Dutch-French research shows that Optical Genome Mapping (OGM) detects abnormalities in chromosomes and DNA very quickly, effectively and accurately. Sometimes even better than all existing techniques together, as they describe in two proof-of-concept studies published in the American Journal of Human Genetics. This new technique could radically change the existing workflow within cytogenetic laboratories.
Human hereditary material is stored in 46 chromosomes (23 pairs). Although those chromosomes are quite stable, changes in number or structure can still occur. A well-known example is Down syndrome, which is caused by an extra chromosome 21 (trisomy 21). An extra chromosome makes a big difference and is quite easy to visualize. But all kinds of other, smaller changes can occur as well in chromosomes. Sometimes pieces of DNA are lost (deletions), sometimes a piece is just repeated (duplication) or it is moved to another place (translocation). An existing piece can also be turned over (inversion) and sometimes new pieces are inserted (insertions). All these structural abnormalities in the chromosomes can cause disease, either congenital genetic diseases, which are present from birth, similar to Down syndrome, or acquired disorders, when the change occurs in a few cells during life which can lead to cancer, such as in leukemia.
Optical Genome Mapping
Cytogenetics is the genetic discipline that examines chromosomes for such abnormalities. To visualize both the large and small changes, several complementary techniques are needed, such as FISH, karyotyping and Copy Number Variant (CNV) microarrays. These are often laborious techniques that individually can only visualize a part of the above-mentioned abnormalities. Recently a new technique has become available — Optical Genome Mapping — which more or less brings together the previous techniques. But new techniques must prove themselves in practice. At Radboud University Medical Center (Radboudumc), Alexander Hoischen, associate professor of Genomics Technologies and Immuno-Genomics, researches new techniques for usability in clinical research and possibly later in patient care. It requires close cooperation between Radboudumc and the industry involved in building latest genomic technologies, in this case the America-based company Bionano Genomics.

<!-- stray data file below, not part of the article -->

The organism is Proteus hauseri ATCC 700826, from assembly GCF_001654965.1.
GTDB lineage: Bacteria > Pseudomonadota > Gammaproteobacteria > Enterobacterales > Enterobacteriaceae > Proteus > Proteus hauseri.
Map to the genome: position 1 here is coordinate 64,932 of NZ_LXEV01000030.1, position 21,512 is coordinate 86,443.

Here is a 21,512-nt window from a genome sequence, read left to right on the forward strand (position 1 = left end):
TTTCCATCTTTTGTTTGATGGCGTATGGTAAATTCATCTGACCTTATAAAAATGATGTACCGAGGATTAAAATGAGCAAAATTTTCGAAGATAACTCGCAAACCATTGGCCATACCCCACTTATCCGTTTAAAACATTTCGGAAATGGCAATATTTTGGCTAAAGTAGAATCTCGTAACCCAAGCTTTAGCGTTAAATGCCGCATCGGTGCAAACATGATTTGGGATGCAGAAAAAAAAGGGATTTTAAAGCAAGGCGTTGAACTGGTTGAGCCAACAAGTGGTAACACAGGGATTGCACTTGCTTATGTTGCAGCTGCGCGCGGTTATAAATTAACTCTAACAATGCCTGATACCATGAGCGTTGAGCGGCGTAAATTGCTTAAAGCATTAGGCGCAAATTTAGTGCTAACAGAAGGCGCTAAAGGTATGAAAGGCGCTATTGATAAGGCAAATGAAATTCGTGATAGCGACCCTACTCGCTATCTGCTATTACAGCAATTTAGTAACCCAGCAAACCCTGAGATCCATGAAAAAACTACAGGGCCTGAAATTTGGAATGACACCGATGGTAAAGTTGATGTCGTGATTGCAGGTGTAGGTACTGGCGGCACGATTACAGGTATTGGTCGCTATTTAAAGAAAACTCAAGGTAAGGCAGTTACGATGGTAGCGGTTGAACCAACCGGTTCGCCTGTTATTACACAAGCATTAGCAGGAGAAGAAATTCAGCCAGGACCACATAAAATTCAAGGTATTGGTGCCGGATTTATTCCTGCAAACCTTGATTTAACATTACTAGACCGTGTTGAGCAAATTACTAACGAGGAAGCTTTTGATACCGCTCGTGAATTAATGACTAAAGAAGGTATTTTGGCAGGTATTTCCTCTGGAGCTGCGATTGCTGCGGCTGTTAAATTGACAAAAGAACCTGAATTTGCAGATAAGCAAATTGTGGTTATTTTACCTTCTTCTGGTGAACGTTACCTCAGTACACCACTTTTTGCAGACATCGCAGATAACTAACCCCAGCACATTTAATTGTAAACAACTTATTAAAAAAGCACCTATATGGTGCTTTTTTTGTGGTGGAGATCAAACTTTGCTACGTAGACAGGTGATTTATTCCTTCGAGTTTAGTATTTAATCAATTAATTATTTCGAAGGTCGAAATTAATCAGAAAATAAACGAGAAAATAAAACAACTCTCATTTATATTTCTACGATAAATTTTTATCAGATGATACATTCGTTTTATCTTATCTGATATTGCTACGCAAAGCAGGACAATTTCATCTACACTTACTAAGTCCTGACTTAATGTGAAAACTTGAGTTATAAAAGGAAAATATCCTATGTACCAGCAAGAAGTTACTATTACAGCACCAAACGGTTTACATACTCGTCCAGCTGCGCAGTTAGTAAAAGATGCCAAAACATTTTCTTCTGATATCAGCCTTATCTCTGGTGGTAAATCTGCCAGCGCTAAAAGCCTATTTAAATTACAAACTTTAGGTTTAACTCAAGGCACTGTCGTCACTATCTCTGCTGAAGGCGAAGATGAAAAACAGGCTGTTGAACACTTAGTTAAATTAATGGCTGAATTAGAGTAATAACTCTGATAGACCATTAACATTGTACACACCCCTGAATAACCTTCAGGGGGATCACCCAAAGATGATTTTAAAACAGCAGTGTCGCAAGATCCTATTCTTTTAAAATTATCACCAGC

Hoischen immediately mentions two major advantages of OGM: “We can now look at extremely long stretches of DNA, so there’s fewer pieces needed to map the entire chromosome. It’s faster and produces fewer errors. Furthermore, unlike the other techniques, we do not have to pre-process or manipulate the DNA, so we look at the real, ‘natural’ DNA. In short: what you see is what you get.”
Automatic, objective, digital
Bionano has created a label that attaches to a specific piece of DNA that occurs very often, but irregularly. The ever-changing distances between the labels create a unique barcode so researchers always know exactly where they are situated in the DNA. This labeled DNA is pulled through thin long nanochannels, while a camera continuously takes pictures. Hoischen: “In this way we can automatically, objectively and digitally record DNA at a rapid pace, and at a resolution that is 10,000 times higher than in karyotyping. It’s a kind of ‘cytogenetics on steroids’ because of its power and speed.”
But how well does the technology work? Two papers in the American Journal of Human Genetics give a positive answer. Dr. Laïla El Khattabi of the Université de Paris, Alexander Hoischen, and their colleagues, tested OGM on 85 samples from patients with a hereditary disorder that had previously been examined with the standard tests (karyotyping, FISH, CNV microarray). Remarkable and exceptional: OGM found them all. El Khattabi: “OGM can really revolutionize the detection of chromosomal aberrations. I think it could be the most significant technological breakthrough in the history of cytogenetics since the CNV microarray.”
In the second paper, the team of Nijmegen researchers again compared the technique to the standard tests. This time they looked at the DNA of leukemia cells of 52 patients with leukemia, a hematological malignancy. Here too, OGM performed optimally by detecting all clinically known deviations. And even more than that. In a number of cases, the technique provided better and more accurate analyzes of chromosomal abnormalities. This is rather important, because the right treatment often depends on this. Hoischen: “We are early adapters of different genome technologies, often with the aim of quickly applying them routinely in the clinic. The very convincing data in these two proof-of-concept studies again place Radboudumc at the forefront of technical innovation for healthcare in human genetics. This ‘Next Generation Cytogenetics’ could replace decade old routine testing, vastly improving workflow and patient care.” This is echoed by Dr. Marian Stevens-Kroef, Clinical Laboratory Geneticist for hematological malignancies: “OGM promises to greatly improve cytogenetic testing in patients with hematological malignancies.”
Further roll out
Radboudumc researchers Dr. Kornelia Neveling and Dr. Tuomo Mantere, first authors in both studies, are also positive about the technique. Neveling: “It is a rather simple technology, for both the wet lab and data analysis, and we foresee great advantages for a use in a clinical setting. In addition, OGM has already helped to solve several medical mysteries, some of which have been waiting for answers for more than 20 years.”
Tuomo Mantere, former postdoc in Alexander Hoischen’s laboratory and now affiliated with Oulu University in Finland: “The easy implementation of this technique and the convincing concordance with the standard cytogenetic methods as presented in these two studies convinced me to set up OGM now in Finland as well.”
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